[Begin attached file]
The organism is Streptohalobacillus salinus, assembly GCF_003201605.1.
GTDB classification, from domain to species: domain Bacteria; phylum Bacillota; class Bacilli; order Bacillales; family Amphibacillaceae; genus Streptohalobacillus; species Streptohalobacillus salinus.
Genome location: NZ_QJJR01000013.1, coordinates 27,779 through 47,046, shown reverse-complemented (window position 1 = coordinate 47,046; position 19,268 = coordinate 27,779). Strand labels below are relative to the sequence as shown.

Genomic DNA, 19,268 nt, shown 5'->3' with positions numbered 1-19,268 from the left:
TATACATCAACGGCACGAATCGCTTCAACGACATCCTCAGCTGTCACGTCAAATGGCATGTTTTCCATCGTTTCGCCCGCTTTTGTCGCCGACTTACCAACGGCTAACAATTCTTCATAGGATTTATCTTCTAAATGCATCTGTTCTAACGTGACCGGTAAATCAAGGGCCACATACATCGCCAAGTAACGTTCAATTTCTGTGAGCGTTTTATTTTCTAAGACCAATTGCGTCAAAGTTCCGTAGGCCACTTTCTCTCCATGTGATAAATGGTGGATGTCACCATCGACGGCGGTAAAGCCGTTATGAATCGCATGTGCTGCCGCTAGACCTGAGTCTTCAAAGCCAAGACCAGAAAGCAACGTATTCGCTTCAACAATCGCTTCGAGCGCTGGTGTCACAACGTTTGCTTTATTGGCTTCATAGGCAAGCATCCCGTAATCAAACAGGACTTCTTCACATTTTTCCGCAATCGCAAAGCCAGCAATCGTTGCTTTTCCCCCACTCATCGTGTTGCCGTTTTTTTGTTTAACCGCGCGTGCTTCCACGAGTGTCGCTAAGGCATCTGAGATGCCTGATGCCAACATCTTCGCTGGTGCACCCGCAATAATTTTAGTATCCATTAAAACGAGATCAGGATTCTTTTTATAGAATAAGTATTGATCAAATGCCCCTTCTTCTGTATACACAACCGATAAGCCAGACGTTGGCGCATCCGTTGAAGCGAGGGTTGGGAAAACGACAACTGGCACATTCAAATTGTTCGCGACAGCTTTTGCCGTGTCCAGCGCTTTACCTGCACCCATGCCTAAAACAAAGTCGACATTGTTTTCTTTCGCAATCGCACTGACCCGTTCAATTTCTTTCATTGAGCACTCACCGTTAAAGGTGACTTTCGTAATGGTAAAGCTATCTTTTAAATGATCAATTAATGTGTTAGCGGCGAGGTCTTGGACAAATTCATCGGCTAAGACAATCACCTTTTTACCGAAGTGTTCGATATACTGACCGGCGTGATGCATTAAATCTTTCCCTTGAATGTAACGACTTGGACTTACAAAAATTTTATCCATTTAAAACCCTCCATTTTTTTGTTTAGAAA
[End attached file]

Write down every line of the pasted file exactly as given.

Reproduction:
The organism is Streptohalobacillus salinus, assembly GCF_003201605.1.
GTDB classification, from domain to species: domain Bacteria; phylum Bacillota; class Bacilli; order Bacillales; family Amphibacillaceae; genus Streptohalobacillus; species Streptohalobacillus salinus.
Genome location: NZ_QJJR01000013.1, coordinates 27,779 through 47,046, shown reverse-complemented (window position 1 = coordinate 47,046; position 19,268 = coordinate 27,779). Strand labels below are relative to the sequence as shown.

Genomic DNA, 19,268 nt, shown 5'->3' with positions numbered 1-19,268 from the left:
TATACATCAACGGCACGAATCGCTTCAACGACATCCTCAGCTGTCACGTCAAATGGCATGTTTTCCATCGTTTCGCCCGCTTTTGTCGCCGACTTACCAACGGCTAACAATTCTTCATAGGATTTATCTTCTAAATGCATCTGTTCTAACGTGACCGGTAAATCAAGGGCCACATACATCGCCAAGTAACGTTCAATTTCTGTGAGCGTTTTATTTTCTAAGACCAATTGCGTCAAAGTTCCGTAGGCCACTTTCTCTCCATGTGATAAATGGTGGATGTCACCATCGACGGCGGTAAAGCCGTTATGAATCGCATGTGCTGCCGCTAGACCTGAGTCTTCAAAGCCAAGACCAGAAAGCAACGTATTCGCTTCAACAATCGCTTCGAGCGCTGGTGTCACAACGTTTGCTTTATTGGCTTCATAGGCAAGCATCCCGTAATCAAACAGGACTTCTTCACATTTTTCCGCAATCGCAAAGCCAGCAATCGTTGCTTTTCCCCCACTCATCGTGTTGCCGTTTTTTTGTTTAACCGCGCGTGCTTCCACGAGTGTCGCTAAGGCATCTGAGATGCCTGATGCCAACATCTTCGCTGGTGCACCCGCAATAATTTTAGTATCCATTAAAACGAGATCAGGATTCTTTTTATAGAATAAGTATTGATCAAATGCCCCTTCTTCTGTATACACAACCGATAAGCCAGACGTTGGCGCATCCGTTGAAGCGAGGGTTGGGAAAACGACAACTGGCACATTCAAATTGTTCGCGACAGCTTTTGCCGTGTCCAGCGCTTTACCTGCACCCATGCCTAAAACAAAGTCGACATTGTTTTCTTTCGCAATCGCACTGACCCGTTCAATTTCTTTCATTGAGCACTCACCGTTAAAGGTGACTTTCGTAATGGTAAAGCTATCTTTTAAATGATCAATTAATGTGTTAGCGGCGAGGTCTTGGACAAATTCATCGGCTAAGACAATCACCTTTTTACCGAAGTGTTCGATATACTGACCGGCGTGATGCATTAAATCTTTCCCTTGAATGTAACGACTTGGACTTACAAAAATTTTATCCATTTAAAACCCTCCATTTTTTTGTTTAGAAA